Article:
Biopic of Neil Bogart, the guy who made us dance.
Toward the end of the film Spinning Gold, Neil Bogart, portrayed by Jeremy Jordan, tells viewers, “I’ll bet you each $100 not one of you ever heard my name. And that’s OK … but I sure as hell made you dance.”
That’s no lie. As a music executive, Bogart scored indelible hits with acts such as the Isley Brothers, Gladys Knight & the Pips, Bill Withers and more and, after starting Casablanca Records in 1973, launched the careers of Kiss, Donna Summer, Parliament, the Village People and Lipps, Inc., among others. He was credited with turning the underground disco movement into a commercial juggernaut.
Now, with Spinning Gold, filmmaker Timothy Scott Bogart wants to ensure people around the world do hear his father’s name.
“I understood that he was a dreamer of no limitations,” says Bogart, 53, who wrote, directed and co-produced the project. “And I saw someone who worked every single day to not only make his own dreams come true but (also for) all those around him. Then I saw that disappear in the blink of an eye” when Neil Bogart died at 39 in 1982 from cancer.
“I think, ultimately, whenever I would talk about his story, I felt like, ‘My God, he did more in 39 years than most people do in a lifetime.’
“That became his message to me — What am I gonna do? This life is precious. I better do something meaningful and not leave anything on the field. Nobody’s gonna do it for you. You’ve got to persevere, no matter what. That’s a pretty good message in general, right?”
The younger Bogart certainly took that to heart in the making of Spinning Gold.
The biopic has been in motion since 1999 and became “24 years of pushing that boulder up the hill every day” for the fledgling filmmaker. “Every Thanksgiving the family would get together and be like, ‘What’s going on with the movie?’” Bogart recalls. The major impediment was — as noted in the script — nobody quite knew who Neil Bogart was.
“Every time it got serious, it started to dawn on the studios that it’s not the Donna Summer story, it’s not the Kiss story. It’s Neil Bogart, who nobody knows, and the drive for doing (a film) about this guy who was fundamentally lost to history would disappear,” Bogart says. “Hollywood needs to know what they’re getting. The financiers, too. It’s different than saying I’m gonna do the Ray Charles biopic, the Aretha Franklin biopic. You know what you’re getting.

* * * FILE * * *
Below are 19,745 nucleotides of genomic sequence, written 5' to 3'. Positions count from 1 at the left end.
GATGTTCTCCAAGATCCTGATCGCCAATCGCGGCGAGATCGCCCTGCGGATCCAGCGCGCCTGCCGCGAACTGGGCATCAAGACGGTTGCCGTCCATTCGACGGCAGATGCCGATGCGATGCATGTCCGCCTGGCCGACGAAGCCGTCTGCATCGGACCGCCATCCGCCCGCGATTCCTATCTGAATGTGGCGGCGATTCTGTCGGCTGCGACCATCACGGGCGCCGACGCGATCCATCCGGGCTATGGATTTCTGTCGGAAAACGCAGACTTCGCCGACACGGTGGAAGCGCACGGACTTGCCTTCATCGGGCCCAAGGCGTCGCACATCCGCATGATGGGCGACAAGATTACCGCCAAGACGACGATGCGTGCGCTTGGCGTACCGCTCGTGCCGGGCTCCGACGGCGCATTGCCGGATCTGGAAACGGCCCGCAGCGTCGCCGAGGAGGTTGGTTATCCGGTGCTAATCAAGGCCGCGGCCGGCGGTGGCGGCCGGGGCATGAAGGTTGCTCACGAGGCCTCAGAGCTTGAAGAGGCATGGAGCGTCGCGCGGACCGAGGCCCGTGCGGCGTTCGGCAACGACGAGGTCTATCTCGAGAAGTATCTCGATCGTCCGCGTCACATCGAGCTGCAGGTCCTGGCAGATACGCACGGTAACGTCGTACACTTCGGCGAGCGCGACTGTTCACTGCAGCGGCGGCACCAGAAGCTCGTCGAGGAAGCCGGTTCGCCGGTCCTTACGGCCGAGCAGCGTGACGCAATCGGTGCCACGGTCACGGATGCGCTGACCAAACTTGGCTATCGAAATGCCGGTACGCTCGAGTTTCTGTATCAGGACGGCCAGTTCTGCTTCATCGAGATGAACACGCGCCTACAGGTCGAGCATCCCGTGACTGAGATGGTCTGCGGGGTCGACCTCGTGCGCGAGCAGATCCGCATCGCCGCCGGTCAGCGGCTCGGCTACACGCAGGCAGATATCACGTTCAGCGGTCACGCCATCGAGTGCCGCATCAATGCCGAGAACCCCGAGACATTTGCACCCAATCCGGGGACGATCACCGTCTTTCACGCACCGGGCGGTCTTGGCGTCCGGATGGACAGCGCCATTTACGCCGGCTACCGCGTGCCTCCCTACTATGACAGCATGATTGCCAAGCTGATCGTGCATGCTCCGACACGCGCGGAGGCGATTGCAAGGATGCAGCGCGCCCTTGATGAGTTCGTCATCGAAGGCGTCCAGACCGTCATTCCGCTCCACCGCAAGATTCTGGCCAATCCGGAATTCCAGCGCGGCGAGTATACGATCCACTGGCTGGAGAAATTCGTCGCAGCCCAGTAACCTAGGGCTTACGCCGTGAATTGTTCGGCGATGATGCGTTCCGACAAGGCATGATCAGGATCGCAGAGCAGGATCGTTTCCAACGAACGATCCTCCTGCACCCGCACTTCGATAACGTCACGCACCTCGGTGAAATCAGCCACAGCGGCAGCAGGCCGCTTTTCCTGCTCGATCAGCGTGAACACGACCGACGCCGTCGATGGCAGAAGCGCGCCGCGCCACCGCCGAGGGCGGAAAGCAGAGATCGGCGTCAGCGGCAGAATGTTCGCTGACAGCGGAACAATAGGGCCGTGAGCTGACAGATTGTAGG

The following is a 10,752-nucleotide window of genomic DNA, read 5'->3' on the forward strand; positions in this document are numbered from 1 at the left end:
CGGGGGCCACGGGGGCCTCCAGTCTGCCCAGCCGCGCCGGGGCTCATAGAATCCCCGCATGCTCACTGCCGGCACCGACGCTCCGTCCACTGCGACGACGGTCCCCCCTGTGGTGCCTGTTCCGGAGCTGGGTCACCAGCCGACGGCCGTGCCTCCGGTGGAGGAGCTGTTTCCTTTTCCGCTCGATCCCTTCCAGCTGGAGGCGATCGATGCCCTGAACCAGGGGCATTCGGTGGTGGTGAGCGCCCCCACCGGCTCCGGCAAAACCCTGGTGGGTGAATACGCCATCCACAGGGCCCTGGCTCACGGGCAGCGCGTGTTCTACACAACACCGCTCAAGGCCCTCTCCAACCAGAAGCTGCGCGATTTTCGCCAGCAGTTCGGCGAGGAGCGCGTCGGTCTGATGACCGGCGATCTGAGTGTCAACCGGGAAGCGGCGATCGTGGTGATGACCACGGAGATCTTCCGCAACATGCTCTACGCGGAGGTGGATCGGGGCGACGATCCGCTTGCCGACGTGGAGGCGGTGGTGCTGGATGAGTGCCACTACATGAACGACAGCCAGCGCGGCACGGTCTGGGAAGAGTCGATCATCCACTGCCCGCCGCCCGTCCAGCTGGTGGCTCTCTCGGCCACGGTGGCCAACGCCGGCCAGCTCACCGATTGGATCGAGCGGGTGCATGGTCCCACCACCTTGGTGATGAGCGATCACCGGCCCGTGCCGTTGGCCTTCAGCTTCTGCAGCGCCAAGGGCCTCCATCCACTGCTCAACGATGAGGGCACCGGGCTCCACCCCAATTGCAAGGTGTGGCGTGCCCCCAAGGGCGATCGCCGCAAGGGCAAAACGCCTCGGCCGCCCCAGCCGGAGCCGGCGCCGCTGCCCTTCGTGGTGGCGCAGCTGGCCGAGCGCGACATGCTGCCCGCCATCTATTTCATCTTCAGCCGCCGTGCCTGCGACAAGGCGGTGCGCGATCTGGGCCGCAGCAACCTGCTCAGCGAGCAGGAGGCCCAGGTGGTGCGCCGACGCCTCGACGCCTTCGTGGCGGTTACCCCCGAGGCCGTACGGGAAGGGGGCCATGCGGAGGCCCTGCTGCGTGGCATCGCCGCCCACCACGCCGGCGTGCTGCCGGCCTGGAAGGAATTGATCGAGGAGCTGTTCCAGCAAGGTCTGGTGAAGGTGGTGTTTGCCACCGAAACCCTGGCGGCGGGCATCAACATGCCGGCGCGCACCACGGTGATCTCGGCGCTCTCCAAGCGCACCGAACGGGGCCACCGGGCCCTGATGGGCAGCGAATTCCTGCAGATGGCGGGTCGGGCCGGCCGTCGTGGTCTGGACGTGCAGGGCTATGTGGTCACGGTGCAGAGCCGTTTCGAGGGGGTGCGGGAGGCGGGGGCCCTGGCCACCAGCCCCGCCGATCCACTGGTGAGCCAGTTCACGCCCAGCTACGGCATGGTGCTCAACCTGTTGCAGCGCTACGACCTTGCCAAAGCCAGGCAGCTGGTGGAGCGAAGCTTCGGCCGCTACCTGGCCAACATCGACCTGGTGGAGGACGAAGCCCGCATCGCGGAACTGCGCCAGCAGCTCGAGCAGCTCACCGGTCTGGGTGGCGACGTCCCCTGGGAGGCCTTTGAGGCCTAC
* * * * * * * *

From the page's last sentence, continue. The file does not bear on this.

“I think it was a little scary for them. That’s why I finally decided to do it independently.”
A Story Worth Telling
Bogart certainly knew he had a story worth telling. His father was born Neil Bogatz at Jewish Hospital in Brooklyn, where he was raised in the Flatlands. The idea of dreaming big was instilled by his father (played by Jason Isaacs), a post office employee whose gambling habit was driven by those ambitions. Neil Bogart fell in love with music, working as a singer under the name Neil Scott and briefly as a pornographic actor.
An acumen for sales and commerce led him to the business side of the entertainment industry; he ran the Michigan offices of Cameo-Parkway Records during the mid-’60s until the label was shut down for stock fraud in 1968. He then wound up at Buddah Records, where he had success with the Edwin Hawkins Signers’ “Oh Happy Day” and singles by Melanie, the Jaggerz and more, and also lured the Isleys and Knight and even the production team Holland-Dozier-Holland away from Motown.
According to the film, Motown founder Berry Gordy Jr. once ordered a hit on Bogart, but Buddah’s own organized crime partners intervened.
Striking out on his own, Bogart started Casablanca during 1973 in Los Angeles, starting with Kiss and weathering years of dire financial distress — including a particularly disastrous album project with Johnny Carson’s The Tonight Show — until “The Kiss Alive!” album and Summer’s “I Feel Love” turned the company into a major force that was eventually purchased by the PolyGram conglomerate.
Tim Bogart, born to Bogart and his first wife, Beth, channeled many of his own memories into the making of Spinning Gold.
“It was candy-colored,” he says of his life growing up. “It was a magic carpet ride. He wasn’t just in a larger-than-life business; there was no distinction between business and family. It was a family business, and that extended to the musical acts.
“Donna Summer was my aunt. Her kids were my sisters. (Kiss’) Gene (Simmons), Paul (Stanley) and Ace (Frehley), those guys were around the house all the time.”